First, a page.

ALS inhibiting herbicides were introduced on the world market in 1982 and are currently the leading class with cases of resistance in the world, with 63% of cases (Heap, 2017Heap I. The international survey of herbicide resistant weeds. [accessed on: 10 Jul. 2017]. Available at: Available at: http://www.weedscience.org .
http://www.weedscience.org...
). Resistant biotypes have the natural and inherited ability to survive and reproduce after the exposure to herbicide rates that would be lethal to susceptible individuals from the same species (Powles and Yu, 2010Powles S.B., Yu Q. Evolution in action: plants resistant to herbicides. Ann Rev Plant Biol. 2010;61(7):317-47.). Weed genetic factors can strongly contribute to the emergence of resistance, such as a high initial frequency of the gene responsible for resistance, which is more evident in cases involving ALS inhibiting herbicides (Tranel and Wright, 2002Tranel P.J., Wright T.R. Resistence of weeds to ALS-inhibiting herbicides: what have we learned? Weed Sci. 2002;50(6):700-12.).

Another factor that contributes to the expressive number of species that are resistant to ALS inhibitors is the presence of nuclear dominance and semidominance alleles, which allow rapid dispersion of the resistance, due to the ability of cross-fertilization via pollen (Tranel and Wright, 2002Tranel P.J., Wright T.R. Resistence of weeds to ALS-inhibiting herbicides: what have we learned? Weed Sci. 2002;50(6):700-12.). The predominance of weeds that are resistant to these herbicides in different crops makes this herbicide class the most problematic, mainly in irrigated rice cultivation, due to the continuous use of imazapyr + imazapic, a product of the Clearfield® technology.

Herbicide resistance can be diagnose using dose-response curves (Perez-Jones, 2007Perez-Jones A. Investigating the mechanisms of glyphosate resistance in Lolium multiflorum. Planta. 2007;226(2):395-404.), where non-linear regression determine the C50 index, that is, the herbicide dose necessary to control 50% of the population, allowing the comparison of resistant and susceptible biotypes (Christoffoleti, 2002Christoffoleti P.J. Curvas de dose-resposta de biótipos resistente e suscetível de Bidens pilosa L. aos herbicidas inibidores da ALS. Sci Agric. 2002;59(3):513-9.). Once resistance is confirmed, control measures should be taken to minimize the negative effects of weed accessions. Among the chemical management ways for herbicide-resistant biotypes, there is the use of different mechanisms of action or the association of herbicides with distinct mechanisms of action (Powles and Yu, 2010Powles S.B., Yu Q. Evolution in action: plants resistant to herbicides. Ann Rev Plant Biol. 2010;61(7):317-47.); they are effective alternatives in controlling resistant weeds, as well as avoiding the selection of new resistant accessions (Oliveira Neto et al., 2010Oliveira Neto M. et al. Estratégias de manejo de inverno e verão visando ao controle de Conyza bonariensis e Bidens pilosa. Planta Daninha. 2010;28(4):1107-16.).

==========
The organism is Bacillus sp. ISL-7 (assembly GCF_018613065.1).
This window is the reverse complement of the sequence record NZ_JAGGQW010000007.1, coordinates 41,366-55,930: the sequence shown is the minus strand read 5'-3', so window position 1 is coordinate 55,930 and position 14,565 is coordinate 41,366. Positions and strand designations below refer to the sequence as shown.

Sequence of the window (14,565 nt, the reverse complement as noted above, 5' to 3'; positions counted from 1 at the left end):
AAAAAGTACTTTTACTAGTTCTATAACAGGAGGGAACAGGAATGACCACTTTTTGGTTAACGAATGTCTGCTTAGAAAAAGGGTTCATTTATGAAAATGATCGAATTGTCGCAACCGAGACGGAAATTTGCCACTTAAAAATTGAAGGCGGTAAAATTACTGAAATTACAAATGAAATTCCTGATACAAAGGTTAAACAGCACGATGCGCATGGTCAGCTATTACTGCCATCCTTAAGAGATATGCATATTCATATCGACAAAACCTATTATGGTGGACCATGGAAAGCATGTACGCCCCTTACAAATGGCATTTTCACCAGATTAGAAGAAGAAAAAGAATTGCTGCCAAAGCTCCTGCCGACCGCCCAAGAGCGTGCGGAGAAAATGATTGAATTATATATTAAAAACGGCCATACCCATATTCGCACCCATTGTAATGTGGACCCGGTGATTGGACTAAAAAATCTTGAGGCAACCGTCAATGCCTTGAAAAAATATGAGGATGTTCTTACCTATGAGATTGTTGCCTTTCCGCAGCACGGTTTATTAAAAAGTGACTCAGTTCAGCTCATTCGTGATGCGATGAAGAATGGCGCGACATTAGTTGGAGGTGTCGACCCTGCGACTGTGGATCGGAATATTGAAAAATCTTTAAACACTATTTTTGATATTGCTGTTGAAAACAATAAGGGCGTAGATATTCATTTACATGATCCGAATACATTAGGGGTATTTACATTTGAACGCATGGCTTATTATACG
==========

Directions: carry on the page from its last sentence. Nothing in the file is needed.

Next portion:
This study had the goal to confirm the resistance to ALS inhibitors in accessions of E. crusgalli var. mitis in the state of Rio Grande do Sul, and to evaluate the control of these accessions with alternative herbicides registered for the control of weed species in irrigated rice crops.

MATERIAL AND METHODS

In the 2013/2014, seeds of barnyardgrass plants that survived the application of imazapyr + imazapic herbicide, were harvested in crops of the southern region of Rio Grande do Sul state. Seeds of 49 accessions were collected in the cities of Rio Grande, Arroio Grande, Pelotas, Santa Vitória do Palmar and Capão do Leão; they came from individual plants. After harvested, seeds from each accession were cleaned and stored individually for six months in brown paper bags, at room temperature, until the tests were implanted.

In August 2014, the seeds of suspected resistant accessions were sown in trays in a greenhouse at Embrapa CPACT/ETB, Capão Leão-RS. After their emergence, plants were transplanted to plastic pots, with a volumetric capacity of 0.5 L, containing dystrophic haplic Planosol type soil. Soil analysis presented pH in water 5.0; CTCpH7 = 7.1 cmolc dm-3; organic matter = 1.8%; clay = 14%; texture = 4; Ca = 4.1 cmolc dm-3; Mg = 1.1 cmolc dm-3; Al = 1.6 cmolc dm 3; P = 6.5 mg dm-3; and K = 0.15 cmolc dm-3. Soil fertilizing correction was performed according to the recommendations for irrigated rice (SOSBAI, 2012Sociedade Sul-Brasileira de Arroz Irrigado - SOSBAI. Arroz irrigado: recomendações técnicas da pesquisa para o Sul do Brasil. Gravatal: 2012. 188p. ).

A screening of the harvested accessions was carried out in a completely randomized design (CRD) study with four replications, with the application of the formulated mixture of imazapyr+imazapic (Kifix®), at the maximum registered dose to control barnyardgrass, corresponding to 73.5+24.5 g e.a. ha-1, when they reached the 3-4 leaf stage.